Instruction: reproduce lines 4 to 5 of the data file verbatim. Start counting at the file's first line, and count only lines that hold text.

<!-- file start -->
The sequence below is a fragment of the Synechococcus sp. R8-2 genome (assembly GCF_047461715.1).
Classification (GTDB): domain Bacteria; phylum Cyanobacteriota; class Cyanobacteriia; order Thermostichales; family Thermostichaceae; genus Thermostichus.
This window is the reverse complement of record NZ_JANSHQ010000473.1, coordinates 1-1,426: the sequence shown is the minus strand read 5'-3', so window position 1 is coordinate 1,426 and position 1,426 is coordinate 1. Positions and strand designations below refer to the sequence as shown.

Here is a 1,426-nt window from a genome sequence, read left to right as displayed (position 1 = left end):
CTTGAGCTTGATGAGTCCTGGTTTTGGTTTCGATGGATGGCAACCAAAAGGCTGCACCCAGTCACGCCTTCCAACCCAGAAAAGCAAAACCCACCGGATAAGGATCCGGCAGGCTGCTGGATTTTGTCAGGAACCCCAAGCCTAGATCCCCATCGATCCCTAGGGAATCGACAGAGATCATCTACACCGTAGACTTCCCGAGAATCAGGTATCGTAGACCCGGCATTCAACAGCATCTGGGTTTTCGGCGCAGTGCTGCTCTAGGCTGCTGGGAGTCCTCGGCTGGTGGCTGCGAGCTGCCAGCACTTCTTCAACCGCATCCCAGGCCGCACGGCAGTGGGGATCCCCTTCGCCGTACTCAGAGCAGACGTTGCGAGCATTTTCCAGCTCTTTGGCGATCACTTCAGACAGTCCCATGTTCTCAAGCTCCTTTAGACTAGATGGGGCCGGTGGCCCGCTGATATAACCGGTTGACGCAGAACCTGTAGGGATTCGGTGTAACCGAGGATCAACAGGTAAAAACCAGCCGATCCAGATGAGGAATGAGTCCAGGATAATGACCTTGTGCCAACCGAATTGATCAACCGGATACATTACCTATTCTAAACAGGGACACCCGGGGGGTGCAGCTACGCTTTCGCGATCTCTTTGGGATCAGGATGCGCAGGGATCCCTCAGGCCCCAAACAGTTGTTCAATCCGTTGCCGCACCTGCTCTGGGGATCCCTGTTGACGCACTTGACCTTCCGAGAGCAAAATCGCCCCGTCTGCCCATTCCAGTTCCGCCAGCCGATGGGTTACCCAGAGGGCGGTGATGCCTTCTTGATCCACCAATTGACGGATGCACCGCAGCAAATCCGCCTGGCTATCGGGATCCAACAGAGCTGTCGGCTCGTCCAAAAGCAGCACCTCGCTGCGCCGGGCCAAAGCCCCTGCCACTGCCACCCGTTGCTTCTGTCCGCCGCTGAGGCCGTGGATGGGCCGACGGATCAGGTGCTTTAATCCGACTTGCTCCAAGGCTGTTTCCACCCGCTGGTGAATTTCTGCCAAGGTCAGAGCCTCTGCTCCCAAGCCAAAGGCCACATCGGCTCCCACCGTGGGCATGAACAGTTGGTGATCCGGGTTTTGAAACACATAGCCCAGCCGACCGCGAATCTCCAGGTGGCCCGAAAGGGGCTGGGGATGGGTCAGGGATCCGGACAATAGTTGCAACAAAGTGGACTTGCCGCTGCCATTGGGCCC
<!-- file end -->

Here is a 1,426-nt window from a genome sequence, read left to right as displayed (position 1 = left end):
CTTGAGCTTGATGAGTCCTGGTTTTGGTTTCGATGGATGGCAACCAAAAGGCTGCACCCAGTCACGCCTTCCAACCCAGAAAAGCAAAACCCACCGGATAAGGATCCGGCAGGCTGCTGGATTTTGTCAGGAACCCCAAGCCTAGATCCCCATCGATCCCTAGGGAATCGACAGAGATCATCTACACCGTAGACTTCCCGAGAATCAGGTATCGTAGACCCGGCATTCAACAGCATCTGGGTTTTCGGCGCAGTGCTGCTCTAGGCTGCTGGGAGTCCTCGGCTGGTGGCTGCGAGCTGCCAGCACTTCTTCAACCGCATCCCAGGCCGCACGGCAGTGGGGATCCCCTTCGCCGTACTCAGAGCAGACGTTGCGAGCATTTTCCAGCTCTTTGGCGATCACTTCAGACAGTCCCATGTTCTCAAGCTCCTTTAGACTAGATGGGGCCGGTGGCCCGCTGATATAACCGGTTGACGCAGAACCTGTAGGGATTCGGTGTAACCGAGGATCAACAGGTAAAAACCAGCCGATCCAGATGAGGAATGAGTCCAGGATAATGACCTTGTGCCAACCGAATTGATCAACCGGATACATTACCTATTCTAAACAGGGACACCCGGGGGGTGCAGCTACGCTTTCGCGATCTCTTTGGGATCAGGATGCGCAGGGATCCCTCAGGCCCCAAACAGTTGTTCAATCCGTTGCCGCACCTGCTCTGGGGATCCCTGTTGACGCACTTGACCTTCCGAGAGCAAAATCGCCCCGTCTGCCCATTCCAGTTCCGCCAGCCGATGGGTTACCCAGAGGGCGGTGATGCCTTCTTGATCCACCAATTGACGGATGCACCGCAGCAAATCCGCCTGGCTATCGGGATCCAACAGAGCTGTCGGCTCGTCCAAAAGCAGCACCTCGCTGCGCCGGGCCAAAGCCCCTGCCACTGCCACCCGTTGCTTCTGTCCGCCGCTGAGGCCGTGGATGGGCCGACGGATCAGGTGCTTTAATCCGACTTGCTCCAAGGCTGTTTCCACCCGCTGGTGAATTTCTGCCAAGGTCAGAGCCTCTGCTCCCAAGCCAAAGGCCACATCGGCTCCCACCGTGGGCATGAACAGTTGGTGATCCGGGTTTTGAAACACATAGCCCAGCCGACCGCGAATCTCCAGGTGGCCCGAAAGGGGCTGGGGATGGGTCAGGGATCCGGACAATAGTTGCAACAAAGTGGACTTGCCGCTGCCATTGGGCCC